Some thoughts on the vacant head-coaching positions in Detroit and Minnesota:
• David Kahn, Minnesota’s top decision-maker, said during Tuesday’s news conference that he’d like to hire a coach more comfortable running an up-tempo offense. This would seem to make sense. Rambis is a triangle-offense devotee, and while you can work at a decent pace running the triangle (the Lakers did before Kobe started aging), it’s a half-court offense at its core.
Plus, the Wolves are bringing in a dynamic point guard in Ricky Rubio, and they now have some very young, athletic wings and bigs who can run the floor. There is something to the notion that you can win regular-season games by running hard against older teams on the second end of a back-to-back. The Timberwolves also have perhaps the league’s best outlet passer in Kevin Love, a guy who could trail the break as a potential three-point threat.
But, as Beckley Mason pointed out earlier this week, Minnesota averaged more possessions per game than any other team in the league, meaning it was already playing at the league’s fastest pace by one measure. Though that measure may seem a bit misleading (high-turnover teams will naturally pile up more possessions, and the Wolves turned the ball over more often last season than anyone, per Basketball-Reference), that’s not so in this case. Around the halfway point of the season, Rohan Cruyff used shot-clock data from 82games.com to measure how quickly teams tend to shoot within a given possession. His findings: Only the Suns played faster than Minnesota on offense.
In other words, the Wolves are already playing at an unusually fast pace, and they ranked 24th in points scored per possession while doing so. This doesn’t mean Minnesota’s transition game is tapped out, since it would look different with new personnel and a new coach. Delayed transition is an important part of any fast-break game, and the pieces might be in different places during those precious seconds if the team no longer runs the triangle.
But perhaps Kahn should listen to Anthony Tolliver, who told the Minneapolis Star Tribune the Wolves should hire a defense-first coach:
“I never really thought the offense was a problem, the defensive side was,” Tolliver said. “We scored enough points to win games. We struggled with the ability to get easy buckets in crunch time, but our main problem was the defensive end. Whoever they bring in next, it’s really important that they be a defensive coach.”
The Wolves have been miserable on defense for two straight seasons; they ranked 27th in points allowed per possession last season and 28th the year before. They struggled to contain pick-and-rolls, got hurt badly in transition (only six teams allowed a greater points per possession number on fast-break chances, per Synergy Sports) and allowed the fourth-highest opponents’ three-point percentage–on more opponent attempts than any team.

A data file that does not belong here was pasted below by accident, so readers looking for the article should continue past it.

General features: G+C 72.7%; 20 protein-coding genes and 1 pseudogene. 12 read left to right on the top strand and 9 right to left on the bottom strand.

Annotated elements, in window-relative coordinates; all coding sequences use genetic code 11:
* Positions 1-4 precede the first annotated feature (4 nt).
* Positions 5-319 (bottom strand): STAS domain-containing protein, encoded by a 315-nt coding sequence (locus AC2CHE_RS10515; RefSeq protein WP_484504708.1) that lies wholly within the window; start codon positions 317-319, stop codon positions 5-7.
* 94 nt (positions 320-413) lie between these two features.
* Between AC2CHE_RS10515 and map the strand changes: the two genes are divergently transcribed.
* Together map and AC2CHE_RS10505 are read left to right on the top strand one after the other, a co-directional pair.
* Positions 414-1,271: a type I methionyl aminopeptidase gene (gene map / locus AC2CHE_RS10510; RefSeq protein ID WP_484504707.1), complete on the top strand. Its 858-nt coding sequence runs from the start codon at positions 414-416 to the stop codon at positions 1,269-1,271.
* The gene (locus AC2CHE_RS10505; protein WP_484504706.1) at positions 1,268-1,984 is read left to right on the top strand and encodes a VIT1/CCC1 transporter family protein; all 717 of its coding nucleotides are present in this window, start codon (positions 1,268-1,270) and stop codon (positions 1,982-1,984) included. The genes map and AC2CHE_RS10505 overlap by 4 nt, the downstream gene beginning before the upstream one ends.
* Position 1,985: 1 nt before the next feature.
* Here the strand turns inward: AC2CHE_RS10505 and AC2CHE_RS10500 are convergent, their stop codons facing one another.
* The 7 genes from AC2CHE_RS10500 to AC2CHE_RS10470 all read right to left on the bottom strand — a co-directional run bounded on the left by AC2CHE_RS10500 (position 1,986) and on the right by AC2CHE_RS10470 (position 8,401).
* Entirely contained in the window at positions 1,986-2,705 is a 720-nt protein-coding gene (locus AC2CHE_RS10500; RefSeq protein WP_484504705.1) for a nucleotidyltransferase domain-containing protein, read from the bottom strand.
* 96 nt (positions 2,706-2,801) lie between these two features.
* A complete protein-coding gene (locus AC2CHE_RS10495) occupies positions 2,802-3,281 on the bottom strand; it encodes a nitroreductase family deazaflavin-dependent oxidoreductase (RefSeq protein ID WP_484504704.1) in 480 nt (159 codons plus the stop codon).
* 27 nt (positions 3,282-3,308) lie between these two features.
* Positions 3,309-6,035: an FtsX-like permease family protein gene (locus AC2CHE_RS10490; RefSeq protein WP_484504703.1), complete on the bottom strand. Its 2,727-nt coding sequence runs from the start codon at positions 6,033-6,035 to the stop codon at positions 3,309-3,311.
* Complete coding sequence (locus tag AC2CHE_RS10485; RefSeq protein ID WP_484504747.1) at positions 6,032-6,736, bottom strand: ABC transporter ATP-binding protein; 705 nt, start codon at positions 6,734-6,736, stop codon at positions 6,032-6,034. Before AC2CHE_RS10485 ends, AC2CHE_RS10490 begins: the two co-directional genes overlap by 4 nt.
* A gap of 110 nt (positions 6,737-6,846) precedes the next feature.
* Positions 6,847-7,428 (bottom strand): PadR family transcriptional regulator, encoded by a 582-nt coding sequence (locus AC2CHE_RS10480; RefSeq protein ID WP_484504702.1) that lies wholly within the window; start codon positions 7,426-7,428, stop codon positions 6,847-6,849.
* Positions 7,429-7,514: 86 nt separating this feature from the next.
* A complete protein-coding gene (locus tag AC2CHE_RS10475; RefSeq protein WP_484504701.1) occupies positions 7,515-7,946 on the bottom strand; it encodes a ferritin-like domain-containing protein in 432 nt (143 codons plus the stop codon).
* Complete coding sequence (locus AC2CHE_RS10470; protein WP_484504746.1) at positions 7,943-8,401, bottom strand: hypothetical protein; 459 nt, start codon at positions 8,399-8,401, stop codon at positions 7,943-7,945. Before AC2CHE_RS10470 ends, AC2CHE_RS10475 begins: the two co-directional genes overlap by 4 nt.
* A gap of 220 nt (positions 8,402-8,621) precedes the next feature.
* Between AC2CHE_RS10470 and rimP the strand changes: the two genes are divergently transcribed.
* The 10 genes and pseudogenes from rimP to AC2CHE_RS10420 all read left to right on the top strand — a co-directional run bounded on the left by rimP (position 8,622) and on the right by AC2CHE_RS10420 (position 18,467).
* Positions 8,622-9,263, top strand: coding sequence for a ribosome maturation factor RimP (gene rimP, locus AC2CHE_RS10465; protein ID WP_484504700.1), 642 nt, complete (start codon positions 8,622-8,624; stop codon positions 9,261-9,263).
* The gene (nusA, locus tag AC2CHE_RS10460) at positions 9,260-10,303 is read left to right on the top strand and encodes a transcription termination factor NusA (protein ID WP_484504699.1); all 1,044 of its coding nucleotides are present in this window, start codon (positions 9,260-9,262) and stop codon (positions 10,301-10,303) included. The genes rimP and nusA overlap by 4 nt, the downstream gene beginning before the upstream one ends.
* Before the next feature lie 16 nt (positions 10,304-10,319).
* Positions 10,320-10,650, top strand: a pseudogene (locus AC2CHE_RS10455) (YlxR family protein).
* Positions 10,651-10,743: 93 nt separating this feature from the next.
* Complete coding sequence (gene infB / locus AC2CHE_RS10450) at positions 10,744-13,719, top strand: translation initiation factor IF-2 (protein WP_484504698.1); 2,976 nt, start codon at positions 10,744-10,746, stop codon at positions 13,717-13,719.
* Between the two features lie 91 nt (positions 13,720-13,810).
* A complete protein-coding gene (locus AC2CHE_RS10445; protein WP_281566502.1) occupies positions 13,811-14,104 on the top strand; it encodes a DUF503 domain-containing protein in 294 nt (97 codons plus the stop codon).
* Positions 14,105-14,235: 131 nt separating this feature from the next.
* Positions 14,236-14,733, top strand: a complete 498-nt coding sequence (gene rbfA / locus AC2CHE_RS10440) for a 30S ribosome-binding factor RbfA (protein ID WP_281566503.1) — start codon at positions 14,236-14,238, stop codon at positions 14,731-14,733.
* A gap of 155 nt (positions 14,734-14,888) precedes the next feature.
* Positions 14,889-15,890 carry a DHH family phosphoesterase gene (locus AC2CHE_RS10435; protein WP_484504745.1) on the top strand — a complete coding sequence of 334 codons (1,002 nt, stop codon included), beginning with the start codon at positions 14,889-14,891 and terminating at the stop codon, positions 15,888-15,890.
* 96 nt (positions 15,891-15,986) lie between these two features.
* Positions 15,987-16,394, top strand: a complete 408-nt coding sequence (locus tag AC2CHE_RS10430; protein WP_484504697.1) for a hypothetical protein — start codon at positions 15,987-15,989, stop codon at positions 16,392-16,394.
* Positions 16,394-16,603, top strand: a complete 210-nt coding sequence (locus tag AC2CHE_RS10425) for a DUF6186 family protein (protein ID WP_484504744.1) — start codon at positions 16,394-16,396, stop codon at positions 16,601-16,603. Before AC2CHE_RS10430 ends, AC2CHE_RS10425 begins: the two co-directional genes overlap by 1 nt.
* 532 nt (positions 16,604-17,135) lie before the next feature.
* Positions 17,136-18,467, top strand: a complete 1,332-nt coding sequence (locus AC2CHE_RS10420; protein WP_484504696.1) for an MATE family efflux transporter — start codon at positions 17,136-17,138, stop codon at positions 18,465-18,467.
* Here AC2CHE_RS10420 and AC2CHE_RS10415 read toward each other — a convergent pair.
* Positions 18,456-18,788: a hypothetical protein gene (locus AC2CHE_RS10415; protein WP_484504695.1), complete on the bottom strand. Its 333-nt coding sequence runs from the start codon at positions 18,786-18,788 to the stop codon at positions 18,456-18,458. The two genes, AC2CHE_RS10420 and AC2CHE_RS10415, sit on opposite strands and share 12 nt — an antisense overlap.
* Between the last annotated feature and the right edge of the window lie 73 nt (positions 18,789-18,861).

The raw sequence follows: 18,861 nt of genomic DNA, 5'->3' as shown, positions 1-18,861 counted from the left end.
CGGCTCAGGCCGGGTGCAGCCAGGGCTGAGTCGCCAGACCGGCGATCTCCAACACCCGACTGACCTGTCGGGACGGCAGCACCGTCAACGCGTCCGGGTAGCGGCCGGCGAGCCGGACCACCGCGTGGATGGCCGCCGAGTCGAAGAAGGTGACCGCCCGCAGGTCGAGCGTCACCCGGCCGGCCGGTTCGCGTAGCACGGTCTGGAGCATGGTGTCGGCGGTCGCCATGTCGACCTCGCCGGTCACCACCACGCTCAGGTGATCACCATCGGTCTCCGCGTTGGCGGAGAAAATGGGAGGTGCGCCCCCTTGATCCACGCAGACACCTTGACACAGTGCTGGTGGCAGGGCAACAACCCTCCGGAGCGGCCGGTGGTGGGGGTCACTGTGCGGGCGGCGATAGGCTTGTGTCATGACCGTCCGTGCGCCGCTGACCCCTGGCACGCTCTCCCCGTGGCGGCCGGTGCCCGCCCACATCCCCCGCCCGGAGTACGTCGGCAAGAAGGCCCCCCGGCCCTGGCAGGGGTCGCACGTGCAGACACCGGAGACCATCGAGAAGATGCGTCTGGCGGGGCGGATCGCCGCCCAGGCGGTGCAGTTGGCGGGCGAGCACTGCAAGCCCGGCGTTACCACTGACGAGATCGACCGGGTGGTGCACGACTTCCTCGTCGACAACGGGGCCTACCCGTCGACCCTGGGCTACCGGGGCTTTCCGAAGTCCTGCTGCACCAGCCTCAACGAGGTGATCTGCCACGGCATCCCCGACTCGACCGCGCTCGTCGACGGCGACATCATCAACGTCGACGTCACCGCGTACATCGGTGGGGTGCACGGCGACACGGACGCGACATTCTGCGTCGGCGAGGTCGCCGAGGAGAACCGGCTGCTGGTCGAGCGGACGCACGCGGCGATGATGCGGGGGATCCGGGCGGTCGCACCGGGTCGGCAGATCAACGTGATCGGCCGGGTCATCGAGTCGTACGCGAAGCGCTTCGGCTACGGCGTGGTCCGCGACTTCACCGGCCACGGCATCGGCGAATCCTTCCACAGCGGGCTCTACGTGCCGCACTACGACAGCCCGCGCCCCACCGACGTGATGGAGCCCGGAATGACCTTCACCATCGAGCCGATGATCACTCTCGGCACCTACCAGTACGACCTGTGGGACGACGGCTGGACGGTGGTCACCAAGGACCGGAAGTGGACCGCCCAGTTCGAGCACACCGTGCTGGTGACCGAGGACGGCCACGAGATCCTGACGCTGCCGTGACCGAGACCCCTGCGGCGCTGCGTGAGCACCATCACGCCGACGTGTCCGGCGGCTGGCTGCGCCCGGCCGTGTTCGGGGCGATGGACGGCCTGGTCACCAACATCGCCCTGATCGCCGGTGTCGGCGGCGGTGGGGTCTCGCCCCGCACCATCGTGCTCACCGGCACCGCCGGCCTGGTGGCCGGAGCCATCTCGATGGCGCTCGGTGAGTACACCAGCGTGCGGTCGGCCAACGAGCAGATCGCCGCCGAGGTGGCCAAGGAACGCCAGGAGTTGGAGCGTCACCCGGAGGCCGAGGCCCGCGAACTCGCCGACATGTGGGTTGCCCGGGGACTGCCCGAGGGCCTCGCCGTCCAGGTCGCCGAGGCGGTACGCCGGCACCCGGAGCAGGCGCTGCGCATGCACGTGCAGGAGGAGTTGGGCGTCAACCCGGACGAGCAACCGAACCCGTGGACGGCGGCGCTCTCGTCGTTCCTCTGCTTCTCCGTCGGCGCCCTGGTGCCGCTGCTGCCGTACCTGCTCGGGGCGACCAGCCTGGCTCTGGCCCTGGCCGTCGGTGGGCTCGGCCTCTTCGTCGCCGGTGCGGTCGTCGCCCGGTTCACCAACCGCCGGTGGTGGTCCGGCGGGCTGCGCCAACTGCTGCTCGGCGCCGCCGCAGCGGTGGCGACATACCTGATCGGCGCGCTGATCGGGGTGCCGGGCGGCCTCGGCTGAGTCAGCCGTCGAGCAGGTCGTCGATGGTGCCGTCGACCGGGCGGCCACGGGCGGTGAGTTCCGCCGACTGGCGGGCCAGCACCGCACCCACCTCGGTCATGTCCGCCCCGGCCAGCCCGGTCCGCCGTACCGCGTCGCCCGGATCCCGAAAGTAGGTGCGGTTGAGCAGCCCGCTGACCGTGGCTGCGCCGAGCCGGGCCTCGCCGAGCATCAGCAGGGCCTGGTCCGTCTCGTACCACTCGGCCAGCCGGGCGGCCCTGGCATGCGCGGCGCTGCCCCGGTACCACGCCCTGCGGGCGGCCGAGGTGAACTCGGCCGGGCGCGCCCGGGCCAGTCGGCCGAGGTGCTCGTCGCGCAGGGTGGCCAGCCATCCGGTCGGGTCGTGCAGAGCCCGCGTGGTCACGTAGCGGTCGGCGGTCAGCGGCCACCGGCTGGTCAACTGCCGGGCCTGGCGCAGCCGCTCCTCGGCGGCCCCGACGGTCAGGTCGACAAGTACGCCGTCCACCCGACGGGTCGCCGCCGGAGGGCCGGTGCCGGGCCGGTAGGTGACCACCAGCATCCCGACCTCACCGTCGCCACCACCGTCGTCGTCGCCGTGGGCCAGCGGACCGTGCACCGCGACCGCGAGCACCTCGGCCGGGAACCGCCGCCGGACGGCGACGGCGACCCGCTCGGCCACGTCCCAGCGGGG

This was a broken defense, and the fastest way for a so-so team to become decent is to become good at defense. We saw it with the Bucks two seasons ago and the Pacers last season, and the 2010-11 Bulls are a more talented version of this same phenomenon. You need scoring to win, obviously, but if you want to take a young and unproven roster and win 35-40 games, the best way to do it fast is probably to play intense defense. Out-running and out-gunning opponents might work, too, but it’s a less reliable method.
Of course, some of the league’s best defensive coaches got scooped up while the Wolves were deciding what to do with Rambis …
• Defense will also be the problem in Detroit, where the Pistons ranked 28th in points allowed per possession while quietly cobbling together an offense that ranked a tick above the league average. The Pistons will get better naturally, as Austin Daye, Greg Monroe and Jonas Jerebko (a feisty dude) develop, but size will continue to be a problem here, even if Ben Wallace comes back for one final year. None of Detroit’s core perimeter holdovers, minus free agent Tayshaun Prince, are known as plus defenders.
For this reason, Lawrence Frank might make be a better hire for this particular group than Mike Woodson. (ESPN’s Marc Stein reported Wednesday night that Frank and Woodson are the two lead candidates, with Bill Laimbeer and Patrick Ewing in the mix.) Frank is a defense-first guy filling Tom Thibodeau’s old role in Boston, and he’d bring that mentality — and a set of clear principles — to the Pistons.
Then again, this team was a mess of competing agendas last season, and Woodson is known around the league (by some, at least) as a strong voice capable of controlling difficult locker rooms. He had the Hawks playing borderline top-10 defense during his final two years with the team, and that was with Mike Bibby playing point guard and Al Horford working mostly as the team’s nominal center. Jamal Crawford wasn’t helping either. Woodson famously used a lot of switches to defend pick-and-rolls, a strategy that worked decently because his shooting guard (Joe Johnson) is a strong guy, and his two primary bigs (Josh Smith and Horford) are capable of sliding along with guards.
Could that work in Detroit, with Ben Gordon as Bibby, Rodney Stuckey as Johnson and Daye/Jerebko/Wallace/Monroe/Jason Maxiell switching onto smaller guys? Probably not as the team’s de facto strategy, but Woodson could mix and match philosophies. The Pistons face an interesting choice here.